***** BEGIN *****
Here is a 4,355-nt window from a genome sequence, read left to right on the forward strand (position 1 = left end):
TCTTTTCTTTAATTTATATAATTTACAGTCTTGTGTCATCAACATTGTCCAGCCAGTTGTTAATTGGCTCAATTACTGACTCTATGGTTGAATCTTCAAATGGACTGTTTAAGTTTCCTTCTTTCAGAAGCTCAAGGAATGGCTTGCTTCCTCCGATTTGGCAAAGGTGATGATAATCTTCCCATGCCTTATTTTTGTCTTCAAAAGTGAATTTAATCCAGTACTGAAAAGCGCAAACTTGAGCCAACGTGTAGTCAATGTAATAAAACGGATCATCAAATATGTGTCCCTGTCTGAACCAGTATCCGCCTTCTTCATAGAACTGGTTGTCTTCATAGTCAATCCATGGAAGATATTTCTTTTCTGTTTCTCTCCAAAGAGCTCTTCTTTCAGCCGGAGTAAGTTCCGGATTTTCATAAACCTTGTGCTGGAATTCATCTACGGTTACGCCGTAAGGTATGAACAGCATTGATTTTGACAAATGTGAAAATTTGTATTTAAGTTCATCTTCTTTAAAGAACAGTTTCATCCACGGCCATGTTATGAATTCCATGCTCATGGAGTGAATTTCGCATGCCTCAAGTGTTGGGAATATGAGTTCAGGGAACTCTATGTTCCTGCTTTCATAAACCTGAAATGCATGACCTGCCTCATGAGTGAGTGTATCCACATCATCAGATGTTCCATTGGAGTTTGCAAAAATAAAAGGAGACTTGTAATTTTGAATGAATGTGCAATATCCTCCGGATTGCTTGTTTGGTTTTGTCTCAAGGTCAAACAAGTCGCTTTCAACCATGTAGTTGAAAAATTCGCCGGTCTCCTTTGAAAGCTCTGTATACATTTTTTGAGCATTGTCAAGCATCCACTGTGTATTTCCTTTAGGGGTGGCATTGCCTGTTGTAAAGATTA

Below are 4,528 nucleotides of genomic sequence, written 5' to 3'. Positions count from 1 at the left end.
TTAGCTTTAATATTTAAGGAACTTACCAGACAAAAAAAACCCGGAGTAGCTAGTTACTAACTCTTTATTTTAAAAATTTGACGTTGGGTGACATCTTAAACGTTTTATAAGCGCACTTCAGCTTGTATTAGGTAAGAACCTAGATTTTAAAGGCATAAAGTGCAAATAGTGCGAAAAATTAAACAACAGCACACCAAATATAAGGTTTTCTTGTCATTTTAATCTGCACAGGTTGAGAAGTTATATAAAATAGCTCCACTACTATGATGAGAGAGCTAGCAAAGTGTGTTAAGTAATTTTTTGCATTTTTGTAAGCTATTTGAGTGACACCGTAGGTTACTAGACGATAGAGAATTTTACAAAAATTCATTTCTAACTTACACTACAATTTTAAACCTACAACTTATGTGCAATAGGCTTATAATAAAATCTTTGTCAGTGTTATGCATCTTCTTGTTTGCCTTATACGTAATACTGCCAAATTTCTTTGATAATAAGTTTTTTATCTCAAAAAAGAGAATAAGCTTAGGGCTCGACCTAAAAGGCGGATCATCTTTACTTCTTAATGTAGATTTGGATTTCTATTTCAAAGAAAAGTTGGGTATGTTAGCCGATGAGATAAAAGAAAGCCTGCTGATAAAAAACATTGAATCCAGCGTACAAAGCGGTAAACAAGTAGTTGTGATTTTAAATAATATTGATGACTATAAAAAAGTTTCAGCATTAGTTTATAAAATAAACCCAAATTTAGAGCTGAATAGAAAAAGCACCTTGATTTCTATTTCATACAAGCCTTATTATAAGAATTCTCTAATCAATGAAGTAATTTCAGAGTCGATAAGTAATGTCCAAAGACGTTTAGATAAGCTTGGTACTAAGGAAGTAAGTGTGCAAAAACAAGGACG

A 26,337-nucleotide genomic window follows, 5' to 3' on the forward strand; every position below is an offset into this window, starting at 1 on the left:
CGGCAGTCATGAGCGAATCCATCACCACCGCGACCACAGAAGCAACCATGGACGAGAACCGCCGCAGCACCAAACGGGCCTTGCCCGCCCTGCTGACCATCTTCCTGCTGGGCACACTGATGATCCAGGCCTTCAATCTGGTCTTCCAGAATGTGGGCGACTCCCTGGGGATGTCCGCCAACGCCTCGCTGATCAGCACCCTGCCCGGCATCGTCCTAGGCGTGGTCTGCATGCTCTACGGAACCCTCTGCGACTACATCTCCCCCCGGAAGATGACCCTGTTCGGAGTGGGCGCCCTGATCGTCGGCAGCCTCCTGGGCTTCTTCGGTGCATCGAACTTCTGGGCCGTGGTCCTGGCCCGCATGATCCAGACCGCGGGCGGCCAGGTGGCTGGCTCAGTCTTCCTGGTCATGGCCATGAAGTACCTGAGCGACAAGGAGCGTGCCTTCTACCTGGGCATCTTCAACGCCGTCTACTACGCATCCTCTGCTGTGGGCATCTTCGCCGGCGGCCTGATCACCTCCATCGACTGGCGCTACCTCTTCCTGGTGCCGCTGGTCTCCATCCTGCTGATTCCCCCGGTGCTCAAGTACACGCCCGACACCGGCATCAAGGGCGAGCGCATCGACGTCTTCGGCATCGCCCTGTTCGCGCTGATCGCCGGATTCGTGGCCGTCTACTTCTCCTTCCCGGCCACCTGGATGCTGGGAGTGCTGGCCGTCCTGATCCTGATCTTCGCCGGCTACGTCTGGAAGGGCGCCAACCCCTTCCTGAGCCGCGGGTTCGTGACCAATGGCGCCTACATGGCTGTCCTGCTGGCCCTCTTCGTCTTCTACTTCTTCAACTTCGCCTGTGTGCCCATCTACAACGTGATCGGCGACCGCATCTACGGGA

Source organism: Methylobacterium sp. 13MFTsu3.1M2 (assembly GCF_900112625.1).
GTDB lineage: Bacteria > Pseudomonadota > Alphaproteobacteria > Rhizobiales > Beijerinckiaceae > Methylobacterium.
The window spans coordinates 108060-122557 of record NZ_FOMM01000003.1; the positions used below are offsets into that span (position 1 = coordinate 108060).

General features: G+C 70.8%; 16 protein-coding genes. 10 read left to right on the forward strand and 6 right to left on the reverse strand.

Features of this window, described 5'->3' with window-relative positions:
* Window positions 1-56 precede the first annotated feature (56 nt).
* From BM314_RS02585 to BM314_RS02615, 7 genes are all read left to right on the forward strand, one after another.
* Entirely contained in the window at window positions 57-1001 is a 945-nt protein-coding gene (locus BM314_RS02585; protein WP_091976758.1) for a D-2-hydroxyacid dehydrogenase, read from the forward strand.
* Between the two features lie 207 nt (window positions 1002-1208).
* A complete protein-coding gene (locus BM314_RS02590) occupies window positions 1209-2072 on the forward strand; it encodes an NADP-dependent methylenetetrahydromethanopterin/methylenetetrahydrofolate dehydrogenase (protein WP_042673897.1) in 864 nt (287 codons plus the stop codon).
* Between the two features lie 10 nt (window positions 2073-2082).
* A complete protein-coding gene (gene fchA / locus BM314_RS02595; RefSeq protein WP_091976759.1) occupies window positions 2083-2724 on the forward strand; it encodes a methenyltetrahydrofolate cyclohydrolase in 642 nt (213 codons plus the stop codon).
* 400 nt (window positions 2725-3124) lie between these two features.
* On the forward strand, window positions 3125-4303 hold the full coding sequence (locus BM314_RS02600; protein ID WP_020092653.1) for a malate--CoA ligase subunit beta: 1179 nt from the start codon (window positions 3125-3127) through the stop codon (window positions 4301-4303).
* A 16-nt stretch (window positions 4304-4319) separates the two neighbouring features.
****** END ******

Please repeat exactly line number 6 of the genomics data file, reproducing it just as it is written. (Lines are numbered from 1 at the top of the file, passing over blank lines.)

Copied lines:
CGGCAGTCATGAGCGAATCCATCACCACCGCGACCACAGAAGCAACCATGGACGAGAACCGCCGCAGCACCAAACGGGCCTTGCCCGCCCTGCTGACCATCTTCCTGCTGGGCACACTGATGATCCAGGCCTTCAATCTGGTCTTCCAGAATGTGGGCGACTCCCTGGGGATGTCCGCCAACGCCTCGCTGATCAGCACCCTGCCCGGCATCGTCCTAGGCGTGGTCTGCATGCTCTACGGAACCCTCTGCGACTACATCTCCCCCCGGAAGATGACCCTGTTCGGAGTGGGCGCCCTGATCGTCGGCAGCCTCCTGGGCTTCTTCGGTGCATCGAACTTCTGGGCCGTGGTCCTGGCCCGCATGATCCAGACCGCGGGCGGCCAGGTGGCTGGCTCAGTCTTCCTGGTCATGGCCATGAAGTACCTGAGCGACAAGGAGCGTGCCTTCTACCTGGGCATCTTCAACGCCGTCTACTACGCATCCTCTGCTGTGGGCATCTTCGCCGGCGGCCTGATCACCTCCATCGACTGGCGCTACCTCTTCCTGGTGCCGCTGGTCTCCATCCTGCTGATTCCCCCGGTGCTCAAGTACACGCCCGACACCGGCATCAAGGGCGAGCGCATCGACGTCTTCGGCATCGCCCTGTTCGCGCTGATCGCCGGATTCGTGGCCGTCTACTTCTCCTTCCCGGCCACCTGGATGCTGGGAGTGCTGGCCGTCCTGATCCTGATCTTCGCCGGCTACGTCTGGAAGGGCGCCAACCCCTTCCTGAGCCGCGGGTTCGTGACCAATGGCGCCTACATGGCTGTCCTGCTGGCCCTCTTCGTCTTCTACTTCTTCAACTTCGCCTGTGTGCCCATCTACAACGTGATCGGCGACCGCATCTACGGGA